Regular Season Final Statistics

Of particular interest is the Colts' dominance in special teams play, a sure sign of a "class" team. The Colts scored two touchdowns on combined kick returns and yielded none, while the Jets scored none and gave up three. It's also interesting to note that the Jets yielded seventeen passing touchdowns -- almost twice as many as the Colts. The difference between the Colts' near-record 144 points given up and the Jets 280 is glaring, and requires no further comment.

However, assuming a mere 10 percent overall AFL inferiority, the Jets 280 yielded becomes 308 in the NFL, while their offense might have tallied only 377, a point-scoring differential of just +69 over fourteen games, probably good for only a 9-5 record. Compare this with the Colts' +258. If the '68 Jets had been an NFL team, it's very likely their record would have been 9-5, at best. (In fact, after a 10 percent accross-the-board adjustment, the AFL Jets bear a statistically uncanny resemblance to the NFL St. Louis Cardinals -- a 9-4-1 team that the Colts whipped 21-0 during the regular season.)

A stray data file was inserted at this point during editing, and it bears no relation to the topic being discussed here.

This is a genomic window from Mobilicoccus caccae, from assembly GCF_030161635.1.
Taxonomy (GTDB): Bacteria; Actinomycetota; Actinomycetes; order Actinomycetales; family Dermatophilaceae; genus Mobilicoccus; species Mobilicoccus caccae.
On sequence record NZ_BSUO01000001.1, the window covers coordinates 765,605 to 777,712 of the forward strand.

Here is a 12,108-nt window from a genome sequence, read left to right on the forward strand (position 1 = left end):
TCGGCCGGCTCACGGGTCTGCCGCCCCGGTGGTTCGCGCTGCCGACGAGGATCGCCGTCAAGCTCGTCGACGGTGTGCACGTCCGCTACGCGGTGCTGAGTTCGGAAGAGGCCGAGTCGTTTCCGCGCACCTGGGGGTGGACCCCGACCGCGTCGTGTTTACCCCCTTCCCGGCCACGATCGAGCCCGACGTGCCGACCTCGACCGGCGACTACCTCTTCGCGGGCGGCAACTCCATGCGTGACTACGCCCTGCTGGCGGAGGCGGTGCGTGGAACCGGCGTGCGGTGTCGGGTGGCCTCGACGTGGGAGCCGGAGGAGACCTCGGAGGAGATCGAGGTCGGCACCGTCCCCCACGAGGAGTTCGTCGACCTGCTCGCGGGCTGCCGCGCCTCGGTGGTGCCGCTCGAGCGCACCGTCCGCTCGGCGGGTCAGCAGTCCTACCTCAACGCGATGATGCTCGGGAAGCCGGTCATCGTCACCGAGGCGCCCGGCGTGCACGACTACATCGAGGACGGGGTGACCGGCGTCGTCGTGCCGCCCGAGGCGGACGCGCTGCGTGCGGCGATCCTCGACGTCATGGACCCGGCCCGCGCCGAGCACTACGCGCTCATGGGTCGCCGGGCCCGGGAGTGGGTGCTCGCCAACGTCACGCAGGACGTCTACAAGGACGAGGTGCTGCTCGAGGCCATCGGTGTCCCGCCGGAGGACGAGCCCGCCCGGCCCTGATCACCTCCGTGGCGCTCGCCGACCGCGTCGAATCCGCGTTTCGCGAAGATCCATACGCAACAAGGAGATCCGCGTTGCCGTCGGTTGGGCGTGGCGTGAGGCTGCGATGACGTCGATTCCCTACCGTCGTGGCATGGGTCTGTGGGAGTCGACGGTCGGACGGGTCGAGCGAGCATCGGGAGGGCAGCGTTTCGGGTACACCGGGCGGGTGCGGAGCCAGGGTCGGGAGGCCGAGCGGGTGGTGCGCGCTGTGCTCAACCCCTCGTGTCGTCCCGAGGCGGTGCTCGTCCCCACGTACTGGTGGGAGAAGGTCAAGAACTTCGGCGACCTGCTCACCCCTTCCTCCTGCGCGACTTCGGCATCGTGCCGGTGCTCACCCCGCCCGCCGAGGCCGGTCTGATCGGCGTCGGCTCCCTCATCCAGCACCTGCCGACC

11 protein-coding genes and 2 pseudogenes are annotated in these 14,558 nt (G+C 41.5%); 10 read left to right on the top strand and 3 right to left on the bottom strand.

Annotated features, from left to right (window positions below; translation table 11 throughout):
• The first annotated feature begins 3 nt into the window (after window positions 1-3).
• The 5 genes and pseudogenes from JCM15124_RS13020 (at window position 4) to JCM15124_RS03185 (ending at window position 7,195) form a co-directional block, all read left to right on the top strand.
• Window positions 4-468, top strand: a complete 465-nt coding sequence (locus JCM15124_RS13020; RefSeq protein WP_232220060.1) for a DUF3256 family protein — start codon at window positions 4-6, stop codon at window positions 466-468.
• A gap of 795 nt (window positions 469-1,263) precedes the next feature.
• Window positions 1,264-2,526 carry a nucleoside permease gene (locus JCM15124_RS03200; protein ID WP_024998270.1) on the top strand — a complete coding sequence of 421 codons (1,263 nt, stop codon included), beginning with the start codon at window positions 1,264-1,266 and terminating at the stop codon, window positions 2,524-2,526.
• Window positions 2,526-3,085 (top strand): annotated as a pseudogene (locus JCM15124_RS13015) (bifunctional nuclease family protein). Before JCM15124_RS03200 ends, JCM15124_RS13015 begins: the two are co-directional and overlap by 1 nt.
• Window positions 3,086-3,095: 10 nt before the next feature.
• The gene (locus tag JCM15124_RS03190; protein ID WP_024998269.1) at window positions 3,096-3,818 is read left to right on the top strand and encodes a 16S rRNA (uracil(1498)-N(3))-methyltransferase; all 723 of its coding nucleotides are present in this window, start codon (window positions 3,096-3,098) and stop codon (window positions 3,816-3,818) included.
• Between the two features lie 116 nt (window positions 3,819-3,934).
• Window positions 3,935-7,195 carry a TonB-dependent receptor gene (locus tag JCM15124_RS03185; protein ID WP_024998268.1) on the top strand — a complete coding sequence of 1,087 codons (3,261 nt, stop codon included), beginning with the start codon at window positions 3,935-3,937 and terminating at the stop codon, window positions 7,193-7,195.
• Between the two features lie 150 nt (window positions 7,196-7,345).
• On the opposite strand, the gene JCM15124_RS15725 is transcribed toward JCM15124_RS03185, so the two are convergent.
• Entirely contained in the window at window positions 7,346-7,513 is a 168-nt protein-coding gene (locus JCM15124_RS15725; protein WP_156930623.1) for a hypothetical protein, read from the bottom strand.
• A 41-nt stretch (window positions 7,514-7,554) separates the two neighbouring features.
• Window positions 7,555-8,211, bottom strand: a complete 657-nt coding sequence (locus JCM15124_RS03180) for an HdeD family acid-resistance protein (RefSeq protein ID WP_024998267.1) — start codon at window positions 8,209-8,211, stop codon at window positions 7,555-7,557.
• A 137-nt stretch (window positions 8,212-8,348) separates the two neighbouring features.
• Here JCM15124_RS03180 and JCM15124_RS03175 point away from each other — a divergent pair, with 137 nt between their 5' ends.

Based on both teams' seasons and their performances in their championship victories, the "NFL" Jets would have unquestionably entered the game against Baltimore as a 10 to 14 point underdog. Considering the overall inferiority of the AFL, however, the oddsmakers pegged the Jets as 18-point dogs by game time. As we shall see, this was not inappropriate.

Unfortunately, being the overwhelming favorite is not necessarily a good thing. A player on such a team can become either a) overconfident or b) scared to death. Based on the well-documented incidents which were reported during the teams' two-week hiatus -- that media sideshow in Miami -- it would appear that both of these took hold, at least for some members of the Baltimore team. For when it is not enough to merely win, when instead a player knows he must win big -- or else be branded a loser anyway -- then he's playing under considerable pressure. While the hopeless underdogs have absolutely nothing to lose, the favorites have to "blow them out" or face ridicule despite victory. And if events conspire against a team early, then frustration, self-doubt, fear, panic, and hopelessness can rush in like water pouring through a broken dam. This is precisely what transpired in Super Bowl III.

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Text copyright 1997, 2002 by the author. All rights reserved.